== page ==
-- Pope St. Gregory the Great, Homilies on the Gospel, no. 16
Via Est Quod Est.



Monday, February 11, 2013

Blessed are you when they tweet against you

When the Pope does something that cracks the top five on folks' newsreaders, it makes for an excellent day of fasting from social media.

I find it extraordinarily sad that so many people are such reflexive anti-Catholic bigots. I find it even sadder that Catholics haven't given them much of a reason not to be.

Yes, yes, hospitals, schools, science, universities, civilization. But why should non-Catholics (or even unenthusiastic Catholics) listen to me talk about the Church's service to the poor? What in their experience of me would cause them to give the benefit of any doubt to Catholicism?


Saturday, February 09, 2013

Penitence 40 Extreme (P40X): Lenten Prep

Here's some advice, should you have made such poor choices in your life that you're ready to take advice from the likes of me, on how to

Spend half an hour or so between now and bedtime Tuesday preparing for Lent.

What sort of preparations might you want to make for Lent, besides eating up all the meat and butter in the house? You might prepare thoughtful, written answers to the following four questions --

-- Wait. "Written answers"? Since when is Lent a take-home essay?

Well, as you'll see the answers are simply statements of your [non-binding under sin] commitments with respect to prayer, fasting, and almsgiving (plus a bonus virtue) during Lent. Writing them down will make them more real to you, giving you visual and kinetic memory of them in addition to the thought memory.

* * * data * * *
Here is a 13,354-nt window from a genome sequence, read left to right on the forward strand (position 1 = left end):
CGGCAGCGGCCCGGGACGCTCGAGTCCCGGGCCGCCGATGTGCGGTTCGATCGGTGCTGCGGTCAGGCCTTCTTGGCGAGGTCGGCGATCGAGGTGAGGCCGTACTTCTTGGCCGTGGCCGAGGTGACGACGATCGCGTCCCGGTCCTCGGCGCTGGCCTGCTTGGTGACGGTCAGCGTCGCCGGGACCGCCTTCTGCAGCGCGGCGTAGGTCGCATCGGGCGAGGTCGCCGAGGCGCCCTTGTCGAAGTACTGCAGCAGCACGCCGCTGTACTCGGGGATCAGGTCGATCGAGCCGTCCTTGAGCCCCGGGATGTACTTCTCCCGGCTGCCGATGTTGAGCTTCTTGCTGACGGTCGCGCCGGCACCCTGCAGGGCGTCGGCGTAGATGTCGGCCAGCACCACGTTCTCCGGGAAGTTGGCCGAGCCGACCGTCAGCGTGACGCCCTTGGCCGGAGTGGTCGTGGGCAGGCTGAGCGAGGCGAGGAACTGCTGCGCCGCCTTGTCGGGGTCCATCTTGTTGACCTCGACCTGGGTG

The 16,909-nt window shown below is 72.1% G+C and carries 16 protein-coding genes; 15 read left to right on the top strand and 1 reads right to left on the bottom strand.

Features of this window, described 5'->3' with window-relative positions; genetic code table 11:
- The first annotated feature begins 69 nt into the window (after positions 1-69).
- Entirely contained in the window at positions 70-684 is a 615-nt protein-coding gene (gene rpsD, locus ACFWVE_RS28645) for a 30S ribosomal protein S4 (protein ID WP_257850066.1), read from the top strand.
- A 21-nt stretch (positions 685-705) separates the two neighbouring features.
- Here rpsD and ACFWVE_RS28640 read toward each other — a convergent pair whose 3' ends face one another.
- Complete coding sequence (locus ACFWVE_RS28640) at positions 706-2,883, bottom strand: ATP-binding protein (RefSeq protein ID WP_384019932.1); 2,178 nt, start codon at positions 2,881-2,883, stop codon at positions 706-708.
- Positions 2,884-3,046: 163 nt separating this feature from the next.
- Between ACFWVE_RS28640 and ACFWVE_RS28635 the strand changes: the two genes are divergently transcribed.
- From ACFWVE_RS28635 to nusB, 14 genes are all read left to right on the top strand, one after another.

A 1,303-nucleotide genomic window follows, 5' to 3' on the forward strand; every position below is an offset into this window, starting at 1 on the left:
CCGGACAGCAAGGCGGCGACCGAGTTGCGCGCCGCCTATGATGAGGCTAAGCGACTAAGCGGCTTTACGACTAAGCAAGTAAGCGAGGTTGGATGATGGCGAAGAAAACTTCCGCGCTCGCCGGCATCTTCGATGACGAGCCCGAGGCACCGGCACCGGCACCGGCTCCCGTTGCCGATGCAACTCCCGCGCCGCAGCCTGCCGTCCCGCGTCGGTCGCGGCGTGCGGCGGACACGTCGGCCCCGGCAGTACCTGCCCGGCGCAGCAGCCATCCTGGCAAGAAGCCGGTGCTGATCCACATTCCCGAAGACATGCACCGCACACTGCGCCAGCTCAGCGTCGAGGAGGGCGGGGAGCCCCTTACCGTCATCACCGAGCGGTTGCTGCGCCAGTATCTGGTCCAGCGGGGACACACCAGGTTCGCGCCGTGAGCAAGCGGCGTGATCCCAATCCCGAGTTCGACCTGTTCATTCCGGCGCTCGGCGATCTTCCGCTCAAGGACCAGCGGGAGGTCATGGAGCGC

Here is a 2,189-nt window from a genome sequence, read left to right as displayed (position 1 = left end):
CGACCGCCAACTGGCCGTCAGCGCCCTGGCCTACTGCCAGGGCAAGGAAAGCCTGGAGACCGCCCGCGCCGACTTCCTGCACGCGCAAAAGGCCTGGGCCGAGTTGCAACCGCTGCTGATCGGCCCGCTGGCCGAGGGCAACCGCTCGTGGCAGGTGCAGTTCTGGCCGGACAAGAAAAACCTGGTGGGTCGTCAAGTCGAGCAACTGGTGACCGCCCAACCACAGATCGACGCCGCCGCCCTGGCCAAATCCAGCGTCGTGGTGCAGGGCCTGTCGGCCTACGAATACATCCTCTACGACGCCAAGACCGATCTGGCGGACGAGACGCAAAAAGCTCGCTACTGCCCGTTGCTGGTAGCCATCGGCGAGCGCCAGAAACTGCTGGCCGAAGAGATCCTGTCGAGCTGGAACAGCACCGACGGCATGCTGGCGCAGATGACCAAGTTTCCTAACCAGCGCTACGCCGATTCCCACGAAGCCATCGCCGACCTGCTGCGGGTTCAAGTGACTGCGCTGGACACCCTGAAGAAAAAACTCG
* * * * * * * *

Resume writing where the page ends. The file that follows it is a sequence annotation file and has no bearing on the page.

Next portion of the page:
Anyway, the questions are these:
1. How will I pray during Lent? Nothing fancy here. Pray more.

2. How will I fast during Lent? This is the P40X version of the question, "What am I giving up for Lent?" I use the verb "fast" purposefully, and I mean it literally: I will eat less food, less often, during Lent than I would otherwise.

Do I fast and give up other, non-food pleasures? Sure. Do I give up other, non-food pleasures instead of fasting? No.

Why do I (with the full authority of some guy on the Internet) insist on fasting from food? Because it is the custom of the Church.The Roman Catholic Church has certainly relaxed her discipline on this matter in recent years, but if you look into history, or look to the East, you'll find that fasting from food is what Christians do.

Moreover, fasting from food is what Christians do because fasting from food works. The one who fasts is changed -- literally, empirically, in a physically measurable way. And it happens that our bodies and our spirits are united in such a way that our spirits get hungry for God when our bodies get hungry for food -- when, at least, the physical hunger is chosen in order to spur the spiritual hunger.

If my end is closer conformity to Jesus Christ as a son of the Father in the love of the Holy Spirit, and as a means to that end I fast, then for me to notice I am hungry -- and notice it I do -- is for me to call to mind the end I desire even more than a pound of cheese and crackers. I reach out to God with the strength of will I would otherwise reach out to Nutella.

And on top of all that, to think of God while hungry engenders gratitude and thanksgiving for all the times I am not hungry.

3. How will I give alms during Lent? Nothing fancy here. Possible answers are:
  • To feed the hungry;
  • To give drink to the thirsty;
  • To clothe the naked;
  • To harbor the harborless;